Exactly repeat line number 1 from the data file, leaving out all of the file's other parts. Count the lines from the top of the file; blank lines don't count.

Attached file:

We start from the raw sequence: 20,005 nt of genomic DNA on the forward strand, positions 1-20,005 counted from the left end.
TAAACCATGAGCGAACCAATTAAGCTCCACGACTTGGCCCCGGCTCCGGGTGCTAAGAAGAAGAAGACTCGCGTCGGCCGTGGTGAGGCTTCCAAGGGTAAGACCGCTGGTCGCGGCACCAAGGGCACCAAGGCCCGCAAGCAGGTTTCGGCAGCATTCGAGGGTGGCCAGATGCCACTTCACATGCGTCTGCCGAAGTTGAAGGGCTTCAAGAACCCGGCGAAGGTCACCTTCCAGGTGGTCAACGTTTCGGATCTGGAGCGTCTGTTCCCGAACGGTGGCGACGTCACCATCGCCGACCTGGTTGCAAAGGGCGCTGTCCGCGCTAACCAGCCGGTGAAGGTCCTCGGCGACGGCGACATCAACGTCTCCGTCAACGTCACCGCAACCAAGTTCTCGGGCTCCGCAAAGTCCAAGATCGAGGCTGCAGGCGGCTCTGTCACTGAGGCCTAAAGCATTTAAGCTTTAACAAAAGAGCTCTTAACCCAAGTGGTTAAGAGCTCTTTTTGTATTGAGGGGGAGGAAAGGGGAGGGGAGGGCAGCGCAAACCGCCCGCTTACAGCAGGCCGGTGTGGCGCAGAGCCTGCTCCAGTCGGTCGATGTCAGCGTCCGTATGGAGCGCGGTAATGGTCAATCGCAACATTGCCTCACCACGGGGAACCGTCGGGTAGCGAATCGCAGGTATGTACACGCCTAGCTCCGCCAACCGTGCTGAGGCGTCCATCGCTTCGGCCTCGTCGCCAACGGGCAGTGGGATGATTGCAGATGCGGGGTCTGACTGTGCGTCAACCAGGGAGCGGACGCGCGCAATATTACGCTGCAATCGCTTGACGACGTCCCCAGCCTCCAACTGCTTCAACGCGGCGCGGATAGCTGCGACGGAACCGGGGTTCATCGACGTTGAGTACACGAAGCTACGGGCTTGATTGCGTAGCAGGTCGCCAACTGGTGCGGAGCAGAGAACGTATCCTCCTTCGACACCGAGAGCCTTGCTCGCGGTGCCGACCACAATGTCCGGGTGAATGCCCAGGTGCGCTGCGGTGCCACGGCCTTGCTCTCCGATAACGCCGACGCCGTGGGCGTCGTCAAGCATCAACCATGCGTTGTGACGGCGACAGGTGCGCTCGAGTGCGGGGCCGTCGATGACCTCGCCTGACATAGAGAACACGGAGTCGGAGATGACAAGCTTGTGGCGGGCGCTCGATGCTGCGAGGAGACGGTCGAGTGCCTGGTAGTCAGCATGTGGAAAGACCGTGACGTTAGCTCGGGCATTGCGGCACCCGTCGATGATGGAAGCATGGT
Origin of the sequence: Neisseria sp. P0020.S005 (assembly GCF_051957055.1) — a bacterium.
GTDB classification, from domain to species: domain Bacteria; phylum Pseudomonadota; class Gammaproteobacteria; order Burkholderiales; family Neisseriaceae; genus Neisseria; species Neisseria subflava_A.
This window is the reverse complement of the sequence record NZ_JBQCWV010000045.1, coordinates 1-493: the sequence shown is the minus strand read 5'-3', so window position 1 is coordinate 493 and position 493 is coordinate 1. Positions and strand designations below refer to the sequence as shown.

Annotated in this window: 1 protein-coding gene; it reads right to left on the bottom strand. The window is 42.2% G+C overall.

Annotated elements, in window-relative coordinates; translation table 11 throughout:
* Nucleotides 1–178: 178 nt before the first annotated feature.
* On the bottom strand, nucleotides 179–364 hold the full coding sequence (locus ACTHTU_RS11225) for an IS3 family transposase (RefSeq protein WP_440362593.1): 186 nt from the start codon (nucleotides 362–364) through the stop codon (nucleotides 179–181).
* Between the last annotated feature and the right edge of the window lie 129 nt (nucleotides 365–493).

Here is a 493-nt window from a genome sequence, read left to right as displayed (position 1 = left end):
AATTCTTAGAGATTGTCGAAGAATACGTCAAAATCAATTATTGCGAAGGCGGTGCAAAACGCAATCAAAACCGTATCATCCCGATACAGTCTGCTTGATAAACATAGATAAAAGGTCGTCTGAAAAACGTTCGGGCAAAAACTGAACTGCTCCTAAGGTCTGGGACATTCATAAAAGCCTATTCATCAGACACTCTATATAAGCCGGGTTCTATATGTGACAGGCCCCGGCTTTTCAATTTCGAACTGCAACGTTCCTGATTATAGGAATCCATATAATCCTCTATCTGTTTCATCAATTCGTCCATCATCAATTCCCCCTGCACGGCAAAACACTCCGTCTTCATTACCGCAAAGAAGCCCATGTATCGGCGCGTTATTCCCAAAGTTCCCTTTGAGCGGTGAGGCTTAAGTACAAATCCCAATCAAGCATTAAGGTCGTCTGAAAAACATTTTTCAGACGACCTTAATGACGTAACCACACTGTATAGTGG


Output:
We start from the raw sequence: 20,005 nt of genomic DNA on the forward strand, positions 1-20,005 counted from the left end.